How can we do this? The history of the development of the technical battery over time has been one of experimentation with various substances to sustain the longest charge and promote the most powerful chemical reaction needed to create the flow of electrons; to reduce the size and cost of the battery while optimizing the duration of its energy output; and to create specific batteries for specific products and needs.
To translate this to the earth battery: We might create farming techniques that sustain the longest period of productivity, augment the soil for optimal plant growth, utilize soil in the most compact way, and diversify the design of that growth for different locations.
Right now in human history, we have designed and implemented a system that puts us in danger of expending our earth battery. Carbon is not treated as a valued asset by human industry. People do not feed the soil. Since the founding of the United States, the country has by some accounts depleted 75 percent of its topsoil. Most of this loss is caused by now questionable modern agricultural techniques—monoculture (growing one kind of crop year after year, so the same nutrients are siphoned out), overtilling (which encourages topsoil to become airborne and erode), and salinization of soil caused by overwatering and overuse.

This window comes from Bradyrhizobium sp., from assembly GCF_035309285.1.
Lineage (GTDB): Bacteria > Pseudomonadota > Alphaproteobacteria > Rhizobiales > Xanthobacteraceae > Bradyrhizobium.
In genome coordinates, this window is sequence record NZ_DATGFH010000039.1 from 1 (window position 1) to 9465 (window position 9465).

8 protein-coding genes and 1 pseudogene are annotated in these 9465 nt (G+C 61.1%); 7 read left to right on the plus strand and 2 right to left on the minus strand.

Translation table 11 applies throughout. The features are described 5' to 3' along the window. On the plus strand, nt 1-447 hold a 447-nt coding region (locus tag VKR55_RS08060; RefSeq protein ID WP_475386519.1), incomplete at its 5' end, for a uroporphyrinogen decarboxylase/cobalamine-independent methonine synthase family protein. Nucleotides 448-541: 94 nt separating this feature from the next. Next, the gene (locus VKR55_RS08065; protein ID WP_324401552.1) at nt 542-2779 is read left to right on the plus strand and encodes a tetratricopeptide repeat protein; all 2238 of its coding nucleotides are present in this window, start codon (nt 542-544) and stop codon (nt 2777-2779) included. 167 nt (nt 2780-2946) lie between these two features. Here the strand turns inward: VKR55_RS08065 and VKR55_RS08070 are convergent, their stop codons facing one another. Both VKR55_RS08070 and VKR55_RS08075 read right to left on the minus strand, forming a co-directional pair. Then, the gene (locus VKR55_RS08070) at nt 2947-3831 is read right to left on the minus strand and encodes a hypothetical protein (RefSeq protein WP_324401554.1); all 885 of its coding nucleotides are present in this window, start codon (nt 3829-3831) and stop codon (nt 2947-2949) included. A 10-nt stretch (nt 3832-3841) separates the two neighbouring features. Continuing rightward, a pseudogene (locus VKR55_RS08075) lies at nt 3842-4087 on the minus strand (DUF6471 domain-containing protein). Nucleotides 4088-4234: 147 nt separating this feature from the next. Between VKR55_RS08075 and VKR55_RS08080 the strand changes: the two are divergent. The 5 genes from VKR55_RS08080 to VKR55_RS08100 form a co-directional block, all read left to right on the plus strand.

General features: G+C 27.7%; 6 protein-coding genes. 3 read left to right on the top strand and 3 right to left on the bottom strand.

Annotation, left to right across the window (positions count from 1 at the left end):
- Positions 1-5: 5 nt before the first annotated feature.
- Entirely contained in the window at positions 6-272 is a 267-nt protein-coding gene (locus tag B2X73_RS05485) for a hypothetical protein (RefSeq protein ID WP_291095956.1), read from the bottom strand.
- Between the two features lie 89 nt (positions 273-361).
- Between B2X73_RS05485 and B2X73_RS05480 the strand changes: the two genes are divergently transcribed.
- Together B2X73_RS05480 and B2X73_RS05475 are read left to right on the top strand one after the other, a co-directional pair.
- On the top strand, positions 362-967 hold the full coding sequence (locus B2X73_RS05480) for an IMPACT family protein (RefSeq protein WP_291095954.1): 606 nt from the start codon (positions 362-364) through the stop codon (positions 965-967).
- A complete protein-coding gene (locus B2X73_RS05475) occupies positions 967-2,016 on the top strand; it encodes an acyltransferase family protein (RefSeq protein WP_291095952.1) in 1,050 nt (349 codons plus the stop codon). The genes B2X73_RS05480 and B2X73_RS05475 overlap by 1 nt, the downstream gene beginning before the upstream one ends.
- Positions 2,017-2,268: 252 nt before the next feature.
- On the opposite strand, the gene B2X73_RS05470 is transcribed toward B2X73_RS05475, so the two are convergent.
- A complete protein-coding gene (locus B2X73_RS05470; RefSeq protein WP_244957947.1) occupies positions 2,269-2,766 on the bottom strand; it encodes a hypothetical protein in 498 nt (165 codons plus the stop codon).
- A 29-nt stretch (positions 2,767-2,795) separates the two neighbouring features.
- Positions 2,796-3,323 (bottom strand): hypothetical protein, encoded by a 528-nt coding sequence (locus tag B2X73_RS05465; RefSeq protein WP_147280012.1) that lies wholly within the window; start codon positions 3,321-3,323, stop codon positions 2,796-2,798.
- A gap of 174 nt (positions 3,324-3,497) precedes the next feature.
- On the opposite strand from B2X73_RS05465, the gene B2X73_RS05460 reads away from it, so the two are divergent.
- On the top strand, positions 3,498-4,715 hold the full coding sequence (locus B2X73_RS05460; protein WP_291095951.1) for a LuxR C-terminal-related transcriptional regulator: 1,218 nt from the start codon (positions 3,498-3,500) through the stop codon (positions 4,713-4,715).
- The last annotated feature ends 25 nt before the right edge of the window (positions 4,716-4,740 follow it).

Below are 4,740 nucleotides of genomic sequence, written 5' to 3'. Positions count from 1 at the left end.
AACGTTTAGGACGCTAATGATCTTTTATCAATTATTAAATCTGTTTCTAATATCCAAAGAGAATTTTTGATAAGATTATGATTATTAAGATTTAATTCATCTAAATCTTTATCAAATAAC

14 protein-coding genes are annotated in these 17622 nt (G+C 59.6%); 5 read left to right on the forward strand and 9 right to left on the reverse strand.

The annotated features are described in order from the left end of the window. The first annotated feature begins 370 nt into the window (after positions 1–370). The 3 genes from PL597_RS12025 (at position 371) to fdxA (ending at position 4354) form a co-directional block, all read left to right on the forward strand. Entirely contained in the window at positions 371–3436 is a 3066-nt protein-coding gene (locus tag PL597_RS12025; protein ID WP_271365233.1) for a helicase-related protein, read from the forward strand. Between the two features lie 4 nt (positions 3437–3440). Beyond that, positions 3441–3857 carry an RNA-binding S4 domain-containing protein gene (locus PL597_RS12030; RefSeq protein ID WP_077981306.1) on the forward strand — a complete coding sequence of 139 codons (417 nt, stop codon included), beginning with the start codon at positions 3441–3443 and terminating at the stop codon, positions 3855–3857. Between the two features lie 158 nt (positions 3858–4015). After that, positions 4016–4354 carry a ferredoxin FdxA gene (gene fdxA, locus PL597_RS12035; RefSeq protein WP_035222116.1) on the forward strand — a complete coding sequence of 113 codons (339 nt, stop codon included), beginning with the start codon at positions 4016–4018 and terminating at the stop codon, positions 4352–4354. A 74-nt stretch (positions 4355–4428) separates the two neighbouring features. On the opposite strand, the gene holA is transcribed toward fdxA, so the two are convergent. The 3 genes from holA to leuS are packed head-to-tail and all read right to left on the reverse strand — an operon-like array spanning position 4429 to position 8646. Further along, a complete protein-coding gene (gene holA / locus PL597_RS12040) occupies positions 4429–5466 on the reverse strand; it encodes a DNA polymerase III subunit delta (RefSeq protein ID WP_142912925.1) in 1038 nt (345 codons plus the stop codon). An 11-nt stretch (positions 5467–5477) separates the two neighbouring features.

One hundred and fifty years ago, the Iowa prairie had 12 to 16 inches of topsoil, as well as the carbon stored in the deep roots of prairie plants, which were as much as 15 feet deep. Now the topsoil is down to 6 to 8 inches. Soil production takes significant time; it can require from 100 to 500 years to create one inch of topsoil. With those kinds of numbers, human beings have little to no hope of catching up.